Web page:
The lights are ready to beam bright, the NBC News graphics team is probably demanding raises after working on introductions for 20 candidates and Miami-area dry cleaners are likely working overtime so every would-be political superstar’s collar looks pristine. That’s right, the first Democratic presidential primary debate is upon us—well, night one of two is, anyway.
But even with two full nights of wall-to-wall coverage scheduled, will there be much discussion of education?
Here are three things I’ll be listening for during the debate(s).
There truly is a science of reading—and we are doing a subpar job of teaching it to American kids. As Emily Hanford has documented, U.S. kids are not reading at grade level, with only 37% of the nation’s fourth graders and 36% of the country’s eighth graders scoring as proficient readers in 2017.
Per Hanford’s research, the solution would come in teacher training. Currently, teachers aren’t being given access—or are actively refusing such access—to the research on phonics in favor of failed philosophies like “whole language” reading, a style that downplays the building blocks of learning the written word that has come into vogue over the last few decades in teaching colleges.
Candidates may not necessarily be able to change the way teaching colleges go about their business, even if they make it all the way to the White House. But if any candidates were to mention this enormous but fixable reading deficit over the next couple nights, I’d be ecstatic because the debate stage is the perfect place to keep this issue top of mind for citizens and school policymakers.
Title I of the Elementary and Secondary Education Act of 1965 is literally called “Financial Assistance To Local Educational Agencies For The Education Of Children Of Low-Income Families.” And yet, as U.S. News & World Report has noted, that’s not how all of the program’s 14.5 billion dollars are distributed in reality.
In fact, 20 percent of all Title I money for poor students – $2.6 billion – ends up in school districts with a higher proportion of wealthy families.
Twenty is a big percent. Especially when none of that 20% is intended to go where it’s wound up. These candidates have a chance to diagnose this problem live on television with potentially tens of millions of Americans tuning in. They can explain that a policy change in this area would mean billions more dollars to inject into struggling schools for kids who deserve a full, undiminished opportunity to succeed. It wouldn’t require new taxes, new regulations, nothing of that sort. It would merely be changing how the existing money is spent. I really hope someone pipes up on this.
How to Think Big Again
The Democratic primary has been a depressing race if you care about education, with candidates like former Vice President Joe Biden seemingly misunderstanding the differences between charter schools and magnet schools and others, like Sen. Bernie Sanders, refusing to work with entire categories of education, like charters, which currently teach approximately 3.2 million students across the country—that’s more people than the population of Chicago. It’s felt like a bunch of people getting vein-popping-out mad about vocabulary instead of answering the question, “How do we teach children better?”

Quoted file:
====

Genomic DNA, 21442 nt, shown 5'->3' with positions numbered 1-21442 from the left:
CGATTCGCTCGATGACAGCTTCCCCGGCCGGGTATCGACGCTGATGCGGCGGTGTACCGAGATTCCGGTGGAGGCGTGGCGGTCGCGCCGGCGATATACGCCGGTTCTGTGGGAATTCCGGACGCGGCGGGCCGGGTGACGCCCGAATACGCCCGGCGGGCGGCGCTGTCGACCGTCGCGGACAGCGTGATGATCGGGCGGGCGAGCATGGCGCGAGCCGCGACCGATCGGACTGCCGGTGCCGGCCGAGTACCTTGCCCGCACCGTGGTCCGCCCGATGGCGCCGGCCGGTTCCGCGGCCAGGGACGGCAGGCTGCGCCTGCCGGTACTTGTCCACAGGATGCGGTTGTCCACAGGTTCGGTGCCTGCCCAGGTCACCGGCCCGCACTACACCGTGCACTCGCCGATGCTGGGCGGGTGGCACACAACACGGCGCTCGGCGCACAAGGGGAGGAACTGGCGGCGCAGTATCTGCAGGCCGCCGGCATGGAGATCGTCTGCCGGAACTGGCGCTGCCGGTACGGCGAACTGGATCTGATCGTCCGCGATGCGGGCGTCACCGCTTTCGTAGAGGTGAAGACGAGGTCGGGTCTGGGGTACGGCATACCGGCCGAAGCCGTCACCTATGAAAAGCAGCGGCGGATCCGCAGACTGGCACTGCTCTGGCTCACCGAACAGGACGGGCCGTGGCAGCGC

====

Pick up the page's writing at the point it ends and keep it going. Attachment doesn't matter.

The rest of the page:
There have been some ideas from the crowd that seem big on paper, but are still missing something. Sen. Kamala Harris wants to raise teachers’ salaries about $13,500 per person (which would be life changing money for teachers pretty much everywhere, and we should not diminish that), but her plan doesn’t address how to optimize teachers’ talents in the classroom. Former Housing and Urban Development Secretary Julián Castro’s People First Education plan, which includes a bevy of new federal investments in education, teacher raises, universal pre-K and more, is a thoughtful and pragmatic and appealingly (for this writer) center-left version of dealing with the education system we already have, but [pullquote position="left"]it’s more good-government tweak than evolutionary leap forward. Sen. Elizabeth Warren’s early child care proposal, in which the federal government would run a network of care centers so young parents can get back to work without spending tens of thousands on private care options, would be a transformational social policy. However, despite the seeming potential these centers would have to improve early childhood education, the coverage and Warren herself have been a little quiet about how this policy would affect education. It would be great to see that spelled out onstage.
So what’s next? What’s the big thing? Not the helpful-but-expensive thing or the well-managed thing or the thing with potential to grow into something more. I’ve seen, and am encouraged by, some candidates’ plans for higher education loan forgiveness, which is a big deal. But I’m looking for something similar in scope to the New Deal, the Great Society, the Green New Deal, but for K-12 kids.